MARA_CASEY

'New People' is your end of summer read.

Patrick Henry Bass
Aug, 31, 2017

Warning if you plan to read New People (Riverhead, $26) in a public space — and I heartily recommend you do — there are passages of this witty take on modern race issues that will have you laughing out loud.

A lot.

In her third novel, Danzy Senna writes with a dexterous command of character and language. And she unleashes a razor-sharp sense of humor that takes aim at and slices through notions of political correctness, identity politics and hypocrisy.

The author of 1998's Caucasia, she once again presents a complicated biracial heroine. That debut, which generated well-deserved praise and buzz, featured sisters Birdie and Cole and turned the concept of the tragic mulatto on its ear. Growing up biracial, Senna's characters shattered the myth promoted by films such as Imitation of Life and Pinky, where young women chose to "pass" for White.

There were few, if any, links to the richness of Black culture during segregation and, worse, a one-dimensional view of our institutions such as the church and its meaning as a gathering place for political and cultural movements. Birdie embraced her Blackness, even if she looked as if she could pass. It was a refreshing view of the staid ideal of race erasure.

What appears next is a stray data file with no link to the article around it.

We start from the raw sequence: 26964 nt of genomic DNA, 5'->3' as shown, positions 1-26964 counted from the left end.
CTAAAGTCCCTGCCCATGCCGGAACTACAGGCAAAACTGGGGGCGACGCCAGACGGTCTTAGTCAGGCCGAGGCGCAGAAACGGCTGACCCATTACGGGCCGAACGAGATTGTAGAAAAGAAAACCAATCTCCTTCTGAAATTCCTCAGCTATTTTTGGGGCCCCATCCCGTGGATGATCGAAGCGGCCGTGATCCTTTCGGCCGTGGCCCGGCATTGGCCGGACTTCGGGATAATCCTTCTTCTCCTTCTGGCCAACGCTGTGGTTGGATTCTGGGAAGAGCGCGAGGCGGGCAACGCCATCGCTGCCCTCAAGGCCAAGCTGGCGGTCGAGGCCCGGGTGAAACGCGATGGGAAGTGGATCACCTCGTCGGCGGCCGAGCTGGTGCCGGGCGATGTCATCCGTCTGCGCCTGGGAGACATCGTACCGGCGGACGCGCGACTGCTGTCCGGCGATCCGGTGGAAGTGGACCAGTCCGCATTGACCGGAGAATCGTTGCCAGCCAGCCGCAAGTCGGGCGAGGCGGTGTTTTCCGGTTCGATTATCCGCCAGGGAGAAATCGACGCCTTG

Over the years we've watched Senna continue to evolve as a novelist and essayist, exploring a mash-up of ideas about the complexities of race, class and privilege. This time around it's in the form of Maria Pierce, a woman whose alabaster skin trips up White people who feel comfortable enough around her to start sharing racist jokes, thinking that she's just like them. But she's not, as her Black adoptive mother often reminds her. Maria meets who she thinks may be her soul mate.

Khalil Mirsky is the son of a Black mother and Jewish father. They seem fated for each other at Stanford and are in the throes of planning a Martha's Vineyard wedding when all internal hell breaks loose. Maria finds herself drawn to a sexy poet, who is free of the plantation baggage that trips up our heroine and her fiancé. But this is not a twenty-first century retelling of Dorothy West's classic Martha's Vineyard tale, The Wedding (1995).

In many ways Senna sends up caricatures of hip, gentrified Brooklynites. A lot of the familiar stereotypes are addressed, including being mistaken for the nanny. Senna does so with an achingly funny voice and deeply affecting moments that linger in the best way possible.

This feature originally appeared in the September 2017 Issue of ESSENCE Magazine.